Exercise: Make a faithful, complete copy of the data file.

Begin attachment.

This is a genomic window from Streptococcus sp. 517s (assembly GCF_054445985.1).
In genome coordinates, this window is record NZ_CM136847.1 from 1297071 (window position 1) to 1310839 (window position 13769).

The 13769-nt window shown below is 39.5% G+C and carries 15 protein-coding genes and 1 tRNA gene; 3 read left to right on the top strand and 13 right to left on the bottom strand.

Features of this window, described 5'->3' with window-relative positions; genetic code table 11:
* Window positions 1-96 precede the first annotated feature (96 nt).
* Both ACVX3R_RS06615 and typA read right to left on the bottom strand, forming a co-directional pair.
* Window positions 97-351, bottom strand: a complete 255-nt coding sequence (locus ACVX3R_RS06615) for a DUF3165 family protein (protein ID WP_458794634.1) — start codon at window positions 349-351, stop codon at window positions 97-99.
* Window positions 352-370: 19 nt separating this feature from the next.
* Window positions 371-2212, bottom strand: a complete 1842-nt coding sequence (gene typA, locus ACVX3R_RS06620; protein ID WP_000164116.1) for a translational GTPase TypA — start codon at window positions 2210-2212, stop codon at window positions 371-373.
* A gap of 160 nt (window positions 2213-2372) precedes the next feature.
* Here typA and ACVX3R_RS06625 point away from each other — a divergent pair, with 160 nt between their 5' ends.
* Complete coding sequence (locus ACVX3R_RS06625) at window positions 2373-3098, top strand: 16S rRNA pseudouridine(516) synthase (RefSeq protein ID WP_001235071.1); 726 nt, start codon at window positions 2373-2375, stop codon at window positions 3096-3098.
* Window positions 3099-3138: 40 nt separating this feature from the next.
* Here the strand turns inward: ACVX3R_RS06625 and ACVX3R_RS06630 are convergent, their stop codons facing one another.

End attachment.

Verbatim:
This is a genomic window from Streptococcus sp. 517s (assembly GCF_054445985.1).
In genome coordinates, this window is record NZ_CM136847.1 from 1297071 (window position 1) to 1310839 (window position 13769).

The 13769-nt window shown below is 39.5% G+C and carries 15 protein-coding genes and 1 tRNA gene; 3 read left to right on the top strand and 13 right to left on the bottom strand.

Features of this window, described 5'->3' with window-relative positions; genetic code table 11:
* Window positions 1-96 precede the first annotated feature (96 nt).
* Both ACVX3R_RS06615 and typA read right to left on the bottom strand, forming a co-directional pair.
* Window positions 97-351, bottom strand: a complete 255-nt coding sequence (locus ACVX3R_RS06615) for a DUF3165 family protein (protein ID WP_458794634.1) — start codon at window positions 349-351, stop codon at window positions 97-99.
* Window positions 352-370: 19 nt separating this feature from the next.
* Window positions 371-2212, bottom strand: a complete 1842-nt coding sequence (gene typA, locus ACVX3R_RS06620; protein ID WP_000164116.1) for a translational GTPase TypA — start codon at window positions 2210-2212, stop codon at window positions 371-373.
* A gap of 160 nt (window positions 2213-2372) precedes the next feature.
* Here typA and ACVX3R_RS06625 point away from each other — a divergent pair, with 160 nt between their 5' ends.
* Complete coding sequence (locus ACVX3R_RS06625) at window positions 2373-3098, top strand: 16S rRNA pseudouridine(516) synthase (RefSeq protein ID WP_001235071.1); 726 nt, start codon at window positions 2373-2375, stop codon at window positions 3096-3098.
* Window positions 3099-3138: 40 nt separating this feature from the next.
* Here the strand turns inward: ACVX3R_RS06625 and ACVX3R_RS06630 are convergent, their stop codons facing one another.